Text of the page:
Exclusive: Indonesia's familiar face ambitiously targeting Suzuki success

As Indonesia attempts to drag itself from a dark period in its footballing history, the country has once more turned to a familiar face to help in the fight to return to relevance...

It's easy enough for others to invoke the spirit of Leicester City and their lifting of the 2016 English Premier League title just over a year after looking like relegation certainties. Yet if there is any country that deserves to come back from rock-bottom to achieve something special, then it must be Indonesia.

The litany of misfortunes that the nation's passionate fans have experienced would have made the relegation the Foxes were faced with last year seem trivial.

The PSSI did not give me a target. The one I give myself is to go to the final of the AFF Cup.

The list is lengthy: a federation boss in prison for corruption, political infighting that Europeans can scarcely imagine, rebel leagues, rebel national teams and rebel federations, and foreign players dying as a result of unpaid wages.

Not only that but in May 2015, FIFA issued a ban from international football due to political interference in the running of the game in Indonesia. It resulted in clubs being thrown out of the AFC Cup and the national team tossed from qualification for the 2018 World Cup and 2019 Asian Cup.

That sanction was lifted by the world governing body in May – and now comes the hard work. Consequently, it is not a surprise that PSSI, the country's football federation, has turned to coach Alfred Riedl. The Austrian is in charge for a third time and the job, never easy, is harder than ever before.

The Merah Putih have not played a game since March 2015. Throw in the lack of league football throughout that year and the challenge of competing at November's AFF Suzuki Cup, Southeast Asia's big biennial bash, is there for all to see.

“The PSSI did not give me a target,” Riedl told FourFourTwo. “The one I give myself is to go to the final of the AFF Cup.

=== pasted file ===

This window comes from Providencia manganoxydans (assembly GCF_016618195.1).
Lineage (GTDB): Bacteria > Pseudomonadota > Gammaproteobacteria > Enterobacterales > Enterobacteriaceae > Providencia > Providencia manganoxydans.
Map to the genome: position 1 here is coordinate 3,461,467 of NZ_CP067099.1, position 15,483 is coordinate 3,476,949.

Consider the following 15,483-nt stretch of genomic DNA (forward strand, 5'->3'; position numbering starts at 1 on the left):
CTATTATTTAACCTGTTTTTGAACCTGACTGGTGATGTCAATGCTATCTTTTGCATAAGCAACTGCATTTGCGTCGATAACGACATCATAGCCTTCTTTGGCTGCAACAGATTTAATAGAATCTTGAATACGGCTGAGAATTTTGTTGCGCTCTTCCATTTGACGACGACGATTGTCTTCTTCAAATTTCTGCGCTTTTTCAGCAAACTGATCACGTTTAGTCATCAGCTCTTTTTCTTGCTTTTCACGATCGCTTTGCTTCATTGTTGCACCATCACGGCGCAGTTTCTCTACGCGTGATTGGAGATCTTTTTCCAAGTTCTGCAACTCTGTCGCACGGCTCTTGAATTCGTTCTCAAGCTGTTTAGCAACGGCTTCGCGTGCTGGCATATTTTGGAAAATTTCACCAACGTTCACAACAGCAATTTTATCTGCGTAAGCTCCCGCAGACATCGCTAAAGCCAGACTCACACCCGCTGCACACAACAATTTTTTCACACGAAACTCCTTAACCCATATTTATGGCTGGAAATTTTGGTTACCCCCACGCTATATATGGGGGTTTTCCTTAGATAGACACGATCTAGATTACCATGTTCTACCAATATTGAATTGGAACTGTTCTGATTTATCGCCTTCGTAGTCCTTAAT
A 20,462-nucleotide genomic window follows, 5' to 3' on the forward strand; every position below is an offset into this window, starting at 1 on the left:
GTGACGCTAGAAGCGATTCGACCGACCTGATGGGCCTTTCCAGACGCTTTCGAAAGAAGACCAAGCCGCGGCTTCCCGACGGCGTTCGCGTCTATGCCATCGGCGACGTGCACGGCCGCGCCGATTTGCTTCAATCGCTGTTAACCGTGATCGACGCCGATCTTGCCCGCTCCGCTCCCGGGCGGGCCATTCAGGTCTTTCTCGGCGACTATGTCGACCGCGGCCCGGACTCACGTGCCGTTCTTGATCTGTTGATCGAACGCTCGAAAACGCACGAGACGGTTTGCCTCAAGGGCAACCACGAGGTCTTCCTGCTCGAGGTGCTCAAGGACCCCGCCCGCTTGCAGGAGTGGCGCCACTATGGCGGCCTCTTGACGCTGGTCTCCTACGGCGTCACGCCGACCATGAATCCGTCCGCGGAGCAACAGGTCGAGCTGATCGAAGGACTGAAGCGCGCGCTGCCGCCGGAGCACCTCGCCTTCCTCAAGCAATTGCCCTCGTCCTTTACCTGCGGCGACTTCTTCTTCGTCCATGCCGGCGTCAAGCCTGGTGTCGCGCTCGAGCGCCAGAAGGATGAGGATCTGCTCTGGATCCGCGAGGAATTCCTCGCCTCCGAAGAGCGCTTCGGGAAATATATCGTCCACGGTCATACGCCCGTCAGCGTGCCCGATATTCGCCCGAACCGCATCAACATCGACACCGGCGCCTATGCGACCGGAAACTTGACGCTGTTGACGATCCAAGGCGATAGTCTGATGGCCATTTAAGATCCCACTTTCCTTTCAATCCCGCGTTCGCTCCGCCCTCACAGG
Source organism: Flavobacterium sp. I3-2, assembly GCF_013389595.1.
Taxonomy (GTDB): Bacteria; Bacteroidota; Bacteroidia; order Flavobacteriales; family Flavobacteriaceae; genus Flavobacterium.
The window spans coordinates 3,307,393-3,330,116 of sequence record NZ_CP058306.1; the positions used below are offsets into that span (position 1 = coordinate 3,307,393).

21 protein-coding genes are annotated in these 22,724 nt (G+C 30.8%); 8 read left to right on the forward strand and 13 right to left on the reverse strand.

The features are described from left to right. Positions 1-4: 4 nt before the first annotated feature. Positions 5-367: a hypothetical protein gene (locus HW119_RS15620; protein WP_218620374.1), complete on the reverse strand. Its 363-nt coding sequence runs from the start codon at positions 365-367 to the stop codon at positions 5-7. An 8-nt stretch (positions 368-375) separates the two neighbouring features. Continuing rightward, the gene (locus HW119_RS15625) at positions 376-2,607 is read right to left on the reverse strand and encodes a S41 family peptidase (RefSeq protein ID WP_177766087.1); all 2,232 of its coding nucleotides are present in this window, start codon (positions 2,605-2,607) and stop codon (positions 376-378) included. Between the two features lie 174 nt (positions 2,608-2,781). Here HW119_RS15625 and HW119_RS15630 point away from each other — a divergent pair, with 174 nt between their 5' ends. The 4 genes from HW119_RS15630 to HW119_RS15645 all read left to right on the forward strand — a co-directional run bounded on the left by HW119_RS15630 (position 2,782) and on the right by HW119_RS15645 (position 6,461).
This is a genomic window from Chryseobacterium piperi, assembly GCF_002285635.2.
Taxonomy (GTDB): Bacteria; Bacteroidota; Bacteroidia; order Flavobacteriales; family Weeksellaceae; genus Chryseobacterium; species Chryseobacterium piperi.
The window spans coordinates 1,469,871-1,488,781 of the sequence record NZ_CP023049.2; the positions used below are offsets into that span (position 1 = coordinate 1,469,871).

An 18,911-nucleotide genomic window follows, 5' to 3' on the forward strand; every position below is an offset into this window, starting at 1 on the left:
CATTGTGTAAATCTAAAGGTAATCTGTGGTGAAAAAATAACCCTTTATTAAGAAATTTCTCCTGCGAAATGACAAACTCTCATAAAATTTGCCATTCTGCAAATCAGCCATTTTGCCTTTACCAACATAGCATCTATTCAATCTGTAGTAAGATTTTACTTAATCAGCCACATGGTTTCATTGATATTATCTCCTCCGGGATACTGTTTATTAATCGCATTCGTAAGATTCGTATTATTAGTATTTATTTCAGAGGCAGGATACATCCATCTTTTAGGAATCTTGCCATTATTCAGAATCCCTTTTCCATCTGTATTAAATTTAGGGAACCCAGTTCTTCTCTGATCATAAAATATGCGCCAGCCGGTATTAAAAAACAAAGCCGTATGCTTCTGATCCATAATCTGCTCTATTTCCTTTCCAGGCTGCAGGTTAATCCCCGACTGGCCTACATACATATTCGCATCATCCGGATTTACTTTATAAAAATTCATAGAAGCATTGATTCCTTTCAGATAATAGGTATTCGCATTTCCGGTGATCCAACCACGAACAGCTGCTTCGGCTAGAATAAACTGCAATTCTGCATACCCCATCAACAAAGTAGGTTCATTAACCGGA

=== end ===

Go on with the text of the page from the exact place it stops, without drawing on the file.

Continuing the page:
Riedl watching Indonesian football prior to the FIFA ban

Indonesia have never won the trophy. Most would put Thailand, Singapore, Malaysia, Vietnam and the Philippines ahead in the queue.

“Leicester were 5,000-to-1,” Riedl said.“It is possible, though I have no idea what the squad will look like. When we get the right willingness and discipline then we will be one team like Leicester.

I am very happy and a little proud that they chose me again. The federation trusts me

“The stars came during the season. There were none at the start but you saw how the players improved and became stars. That is what we have to do.”

Riedl's first spell in Jakarta ended amid political turmoil in July 2011 after just over a year. He was back in December 2013 and lasted 12 months.

“I am very happy and a little proud that they chose me again. The federation trusts me. They think that I am professional and experienced and know the situation here. I was here two times before and with clubs too.”

The last time did not end well. At the 2014 AFF Suzuki Cup the team failed at the first round. The 5-1 thrashing of Laos was too little, too late (it was also Indonesia's last competitive game), coming after a 2-2 draw with Vietnam and a traumatic 4-0 loss at the hands of the Philippines.